Obama also said “America remains the one indispensable nation. And the world needs a strong America, and it is stronger now than when I came into office.” Could he remind me which nations are dispensable? I don’t think any one nation sees itself as expendable.
Romney made the same criticism of Obama for downsizing the Navy that he did in the first debate: “Our Navy is smaller now than at any time since 1917. The Navy said they needed 313 ships to carry out the mission. We’re now at 285.” (I’m not sure which mission he’s referring to.) In an amusingly condescending way, Obama explained why this doesn’t matter:
“You mention the Navy, for example, and that we have fewer ships than we did in 1917. Well, Governor we also have fewer horses and bayonets, because the nature of our military has changed. We have these things called aircraft carriers, where planes land on them. We have these ships that go under water, nuclear submarines.”
Romney mentioned in the debate that the Secretary of Defense called Obama’s proposed one trillion cut to military, “devastating.” However, the innocent families that live in countries fearing US attack likely feel much differently, and the military hardly needs more money. These cuts were proposed by congress anyway. Furthermore, why should anyone care what the secretary of defense and former CIA director, Leon Pannetta, has to say? I wonder how he’ll cope with the hundreds of billions left to conduct America’s wars for corporate hegemony?
An increase in the military budget just means more tax money funding the invasion of more countries we don’t need to be fighting. It also means more American and foreign lives lost, and it means a surge in the profitability of corporations that supply and finance war. It would cause the “security dilemma” to escalate as more and more people resent America as a military tyrant.
Regardless of his intentions, Mitt Romney doesn’t know how to create peace. This was made clear by his criticism of Obama for meeting with dictators:
“The president in his campaign four years ago, said he would meet with all the world’s worst actors in his first year, he’d sit down with Chavez and Kim Jong-il, with Castro and President Ahmadinejad of Iran. And I think they looked and thought, well, that’s an unusual honor to receive from the President of the United States. [I doubt this is what they thought.] And then the president began what I have called an apology tour, of going to various nations in the Middle East and criticizing America. I think they looked at that and saw weakness.”
The rulers Mitt mentioned as the “worst actors” are very different and hardly the worst rulers of the world. And he can hardly claim to be for peace when he doesn’t even support dialogue with foreign rulers. When Obama rejected ever apologizing, Romney continued, “You said that America had been dismissive and derisive. You said on occasion that America had dictated other nations. Mr. President, America has not dictated other nations. We have freed other nations from dictators.” This is absurd. America is technically the largest dictatorship on earth. It dictates what the world should do and its elections are hardly democratic. (If you don’t believe this, research the Electoral College and the Supreme Court decision that made Bush president.) Just about the only dictatorship America has ever dissolved was the Nazi Regime, and they weren’t alone. America captured Bin Laden, but what is less known is that they also helped to put him in power. America has put countless dictators in power like Ngo Dinh Diem in Vietnam, Mohammed-Reza Shah Pahlavi in Iran and Colonel Carlos Castillo Armas in Guatemala. Millions have died as a result of US backed dictators, as well as from failed US foreign policy.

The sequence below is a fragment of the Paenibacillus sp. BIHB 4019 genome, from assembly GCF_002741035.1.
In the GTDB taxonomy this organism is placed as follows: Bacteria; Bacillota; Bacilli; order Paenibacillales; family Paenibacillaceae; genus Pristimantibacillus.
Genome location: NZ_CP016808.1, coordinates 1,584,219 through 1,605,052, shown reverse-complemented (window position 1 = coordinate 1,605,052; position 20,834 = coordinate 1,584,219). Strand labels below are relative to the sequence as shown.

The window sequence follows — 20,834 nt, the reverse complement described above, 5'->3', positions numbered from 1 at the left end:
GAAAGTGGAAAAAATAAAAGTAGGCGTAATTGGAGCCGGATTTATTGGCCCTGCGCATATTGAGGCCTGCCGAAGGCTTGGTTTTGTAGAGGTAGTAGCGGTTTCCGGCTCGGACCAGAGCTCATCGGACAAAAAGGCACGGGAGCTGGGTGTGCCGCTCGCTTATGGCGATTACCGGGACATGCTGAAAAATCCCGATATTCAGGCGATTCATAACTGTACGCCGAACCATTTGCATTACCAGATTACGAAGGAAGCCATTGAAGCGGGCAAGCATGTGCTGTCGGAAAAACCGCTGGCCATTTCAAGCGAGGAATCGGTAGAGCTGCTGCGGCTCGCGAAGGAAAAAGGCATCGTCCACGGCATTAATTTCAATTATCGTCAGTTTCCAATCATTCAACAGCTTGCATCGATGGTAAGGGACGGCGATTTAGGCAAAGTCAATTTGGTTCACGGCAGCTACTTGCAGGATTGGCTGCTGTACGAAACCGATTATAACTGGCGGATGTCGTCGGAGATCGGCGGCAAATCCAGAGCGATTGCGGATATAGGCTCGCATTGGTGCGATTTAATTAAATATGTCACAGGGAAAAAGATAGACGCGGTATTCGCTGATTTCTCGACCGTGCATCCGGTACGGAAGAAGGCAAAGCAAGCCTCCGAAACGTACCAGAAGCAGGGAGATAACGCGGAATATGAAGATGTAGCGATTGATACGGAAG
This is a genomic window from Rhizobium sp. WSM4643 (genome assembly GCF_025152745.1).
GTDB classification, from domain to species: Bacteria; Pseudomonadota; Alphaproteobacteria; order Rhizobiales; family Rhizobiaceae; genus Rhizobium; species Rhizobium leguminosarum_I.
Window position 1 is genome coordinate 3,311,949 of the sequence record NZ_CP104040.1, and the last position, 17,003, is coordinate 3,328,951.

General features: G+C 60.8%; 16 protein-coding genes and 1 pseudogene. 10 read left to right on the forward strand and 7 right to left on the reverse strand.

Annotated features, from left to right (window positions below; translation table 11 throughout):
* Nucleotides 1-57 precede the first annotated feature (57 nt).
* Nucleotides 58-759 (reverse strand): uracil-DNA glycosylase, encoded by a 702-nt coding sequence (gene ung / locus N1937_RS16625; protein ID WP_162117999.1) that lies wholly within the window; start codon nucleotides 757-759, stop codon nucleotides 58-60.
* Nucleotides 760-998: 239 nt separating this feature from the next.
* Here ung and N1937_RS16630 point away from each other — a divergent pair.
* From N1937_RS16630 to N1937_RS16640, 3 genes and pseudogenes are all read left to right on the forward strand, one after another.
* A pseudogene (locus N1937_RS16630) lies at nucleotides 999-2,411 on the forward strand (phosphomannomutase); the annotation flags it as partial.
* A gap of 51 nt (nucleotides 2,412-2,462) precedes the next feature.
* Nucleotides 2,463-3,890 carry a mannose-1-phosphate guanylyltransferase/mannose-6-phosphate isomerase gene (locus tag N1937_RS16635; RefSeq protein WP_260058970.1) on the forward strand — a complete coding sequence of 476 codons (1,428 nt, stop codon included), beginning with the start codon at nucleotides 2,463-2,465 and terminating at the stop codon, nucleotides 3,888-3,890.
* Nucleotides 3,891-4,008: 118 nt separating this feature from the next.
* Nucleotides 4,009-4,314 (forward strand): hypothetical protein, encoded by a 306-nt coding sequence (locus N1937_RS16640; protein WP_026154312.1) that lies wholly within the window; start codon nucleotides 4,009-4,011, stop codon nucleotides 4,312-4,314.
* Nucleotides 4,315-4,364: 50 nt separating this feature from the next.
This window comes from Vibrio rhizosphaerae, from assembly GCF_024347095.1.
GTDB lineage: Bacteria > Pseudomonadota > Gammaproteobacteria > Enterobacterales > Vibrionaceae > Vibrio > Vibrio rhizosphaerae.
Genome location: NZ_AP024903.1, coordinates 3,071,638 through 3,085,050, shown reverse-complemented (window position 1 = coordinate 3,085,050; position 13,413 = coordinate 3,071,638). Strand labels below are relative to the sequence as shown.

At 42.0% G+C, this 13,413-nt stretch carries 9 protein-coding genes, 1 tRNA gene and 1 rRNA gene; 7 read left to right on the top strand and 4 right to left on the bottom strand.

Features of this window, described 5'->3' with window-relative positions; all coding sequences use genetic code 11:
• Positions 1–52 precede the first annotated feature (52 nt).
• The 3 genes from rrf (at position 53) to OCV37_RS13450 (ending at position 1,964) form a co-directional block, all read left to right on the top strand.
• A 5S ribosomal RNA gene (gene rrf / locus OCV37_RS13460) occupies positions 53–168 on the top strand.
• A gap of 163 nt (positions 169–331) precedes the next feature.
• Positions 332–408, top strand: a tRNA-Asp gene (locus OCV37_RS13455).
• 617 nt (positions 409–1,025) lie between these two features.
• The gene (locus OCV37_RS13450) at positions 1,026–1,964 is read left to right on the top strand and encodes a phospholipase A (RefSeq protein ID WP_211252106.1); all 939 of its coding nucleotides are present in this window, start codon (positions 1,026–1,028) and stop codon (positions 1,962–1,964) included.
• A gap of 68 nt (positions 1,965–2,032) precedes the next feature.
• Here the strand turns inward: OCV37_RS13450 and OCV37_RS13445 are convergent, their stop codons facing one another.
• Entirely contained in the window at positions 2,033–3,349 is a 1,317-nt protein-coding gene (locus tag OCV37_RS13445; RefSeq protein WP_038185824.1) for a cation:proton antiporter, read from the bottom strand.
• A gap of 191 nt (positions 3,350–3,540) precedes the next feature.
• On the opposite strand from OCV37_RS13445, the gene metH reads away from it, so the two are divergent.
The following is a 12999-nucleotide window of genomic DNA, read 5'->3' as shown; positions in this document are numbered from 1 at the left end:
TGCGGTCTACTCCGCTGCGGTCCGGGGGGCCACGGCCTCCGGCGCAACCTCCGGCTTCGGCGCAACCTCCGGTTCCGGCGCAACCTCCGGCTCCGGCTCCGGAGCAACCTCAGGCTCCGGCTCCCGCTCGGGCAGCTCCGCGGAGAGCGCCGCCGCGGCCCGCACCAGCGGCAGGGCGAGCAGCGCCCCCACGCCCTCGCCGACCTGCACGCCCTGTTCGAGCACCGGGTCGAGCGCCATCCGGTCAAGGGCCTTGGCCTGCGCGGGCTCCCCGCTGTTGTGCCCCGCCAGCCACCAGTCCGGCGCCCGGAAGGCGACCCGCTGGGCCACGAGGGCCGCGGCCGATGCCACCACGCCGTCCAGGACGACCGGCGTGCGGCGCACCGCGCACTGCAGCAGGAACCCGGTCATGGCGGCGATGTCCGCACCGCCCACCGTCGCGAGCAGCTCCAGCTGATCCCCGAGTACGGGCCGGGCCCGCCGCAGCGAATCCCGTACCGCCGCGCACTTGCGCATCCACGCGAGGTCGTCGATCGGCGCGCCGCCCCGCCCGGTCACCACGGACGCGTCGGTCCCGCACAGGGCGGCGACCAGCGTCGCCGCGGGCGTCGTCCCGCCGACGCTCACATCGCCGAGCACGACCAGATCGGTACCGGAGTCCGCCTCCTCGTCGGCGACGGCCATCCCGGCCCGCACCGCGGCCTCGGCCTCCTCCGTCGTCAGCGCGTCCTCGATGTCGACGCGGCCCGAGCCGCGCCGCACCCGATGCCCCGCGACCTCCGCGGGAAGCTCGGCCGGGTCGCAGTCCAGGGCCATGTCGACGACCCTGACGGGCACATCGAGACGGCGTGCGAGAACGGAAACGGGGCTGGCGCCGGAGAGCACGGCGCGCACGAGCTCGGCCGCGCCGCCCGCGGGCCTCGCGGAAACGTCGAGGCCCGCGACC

During Operation Condor, America also put in power dictators all over Latin America and trained death squads that terrorized innocent people of Columbia and Latin America. “Plan Columbia” also brought USG terrorism to Latin America. Mitt wants America to be an unapologetic, unfailing tyrant that can never admit any wrong doing, except he criticizes the Obama administration in every debate. The American government has ravaged the world and it should be apologizing for it. Recognizing your “enemies” have legitimate grievances and acknowledging their hardships caused by US intervention is the first step to making amends and a new peaceful and just relationship. It is right to apologize to everyone who has been harmed by America’s imperialist, misanthropic, ecocidal agendas. We shoudn’t pretend these atrocities never happened while expanding our military and taking an antagonistic approach to everyone who has a problem with America. Somehow people have become convinced that war is inevitable and that it will always exist, but it doesn’t have to. The people in charge of “defense” create these problems.
Both candidates also both talked about the crippling sanctions on Iran and Pakistan as though they are accomplishments. Mitt was quick to claim he was the first to suggest crippling sanctions in Iran. But Obama pointed out that “while we were coordinating an international coalition to make sure these sanctions were effective, you [Romney] were still invested in a Chinese state oil company that was doing business with the Iranian oil sector.” Mitt had no response to this particular criticism.